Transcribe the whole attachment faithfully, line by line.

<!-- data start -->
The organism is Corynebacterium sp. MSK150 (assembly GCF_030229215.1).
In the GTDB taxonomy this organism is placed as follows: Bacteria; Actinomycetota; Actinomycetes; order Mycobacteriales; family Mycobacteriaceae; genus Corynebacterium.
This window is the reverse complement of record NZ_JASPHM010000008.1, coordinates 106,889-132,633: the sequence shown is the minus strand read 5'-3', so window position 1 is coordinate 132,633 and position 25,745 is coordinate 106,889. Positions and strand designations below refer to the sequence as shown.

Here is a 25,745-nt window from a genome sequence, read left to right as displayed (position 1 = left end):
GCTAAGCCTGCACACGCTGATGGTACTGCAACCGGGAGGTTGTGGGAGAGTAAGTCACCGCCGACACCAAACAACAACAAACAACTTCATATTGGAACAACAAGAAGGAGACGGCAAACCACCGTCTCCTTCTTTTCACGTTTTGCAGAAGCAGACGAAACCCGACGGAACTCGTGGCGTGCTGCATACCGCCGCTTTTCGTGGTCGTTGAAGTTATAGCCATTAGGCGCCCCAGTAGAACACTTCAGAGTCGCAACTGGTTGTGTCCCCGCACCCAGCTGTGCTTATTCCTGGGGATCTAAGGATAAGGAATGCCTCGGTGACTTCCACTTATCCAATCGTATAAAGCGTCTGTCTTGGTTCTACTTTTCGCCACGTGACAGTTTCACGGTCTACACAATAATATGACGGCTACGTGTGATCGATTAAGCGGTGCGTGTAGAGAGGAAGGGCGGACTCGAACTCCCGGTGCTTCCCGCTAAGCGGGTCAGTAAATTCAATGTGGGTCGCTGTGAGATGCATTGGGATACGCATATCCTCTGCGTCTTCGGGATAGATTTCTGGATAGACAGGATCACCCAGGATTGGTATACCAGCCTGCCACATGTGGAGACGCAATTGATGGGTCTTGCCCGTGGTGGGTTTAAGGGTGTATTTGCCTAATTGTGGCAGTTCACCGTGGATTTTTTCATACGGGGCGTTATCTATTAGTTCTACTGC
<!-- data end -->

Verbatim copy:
The organism is Corynebacterium sp. MSK150 (assembly GCF_030229215.1).
In the GTDB taxonomy this organism is placed as follows: Bacteria; Actinomycetota; Actinomycetes; order Mycobacteriales; family Mycobacteriaceae; genus Corynebacterium.
This window is the reverse complement of record NZ_JASPHM010000008.1, coordinates 106,889-132,633: the sequence shown is the minus strand read 5'-3', so window position 1 is coordinate 132,633 and position 25,745 is coordinate 106,889. Positions and strand designations below refer to the sequence as shown.

Here is a 25,745-nt window from a genome sequence, read left to right as displayed (position 1 = left end):
GCTAAGCCTGCACACGCTGATGGTACTGCAACCGGGAGGTTGTGGGAGAGTAAGTCACCGCCGACACCAAACAACAACAAACAACTTCATATTGGAACAACAAGAAGGAGACGGCAAACCACCGTCTCCTTCTTTTCACGTTTTGCAGAAGCAGACGAAACCCGACGGAACTCGTGGCGTGCTGCATACCGCCGCTTTTCGTGGTCGTTGAAGTTATAGCCATTAGGCGCCCCAGTAGAACACTTCAGAGTCGCAACTGGTTGTGTCCCCGCACCCAGCTGTGCTTATTCCTGGGGATCTAAGGATAAGGAATGCCTCGGTGACTTCCACTTATCCAATCGTATAAAGCGTCTGTCTTGGTTCTACTTTTCGCCACGTGACAGTTTCACGGTCTACACAATAATATGACGGCTACGTGTGATCGATTAAGCGGTGCGTGTAGAGAGGAAGGGCGGACTCGAACTCCCGGTGCTTCCCGCTAAGCGGGTCAGTAAATTCAATGTGGGTCGCTGTGAGATGCATTGGGATACGCATATCCTCTGCGTCTTCGGGATAGATTTCTGGATAGACAGGATCACCCAGGATTGGTATACCAGCCTGCCACATGTGGAGACGCAATTGATGGGTCTTGCCCGTGGTGGGTTTAAGGGTGTATTTGCCTAATTGTGGCAGTTCACCGTGGATTTTTTCATACGGGGCGTTATCTATTAGTTCTACTGC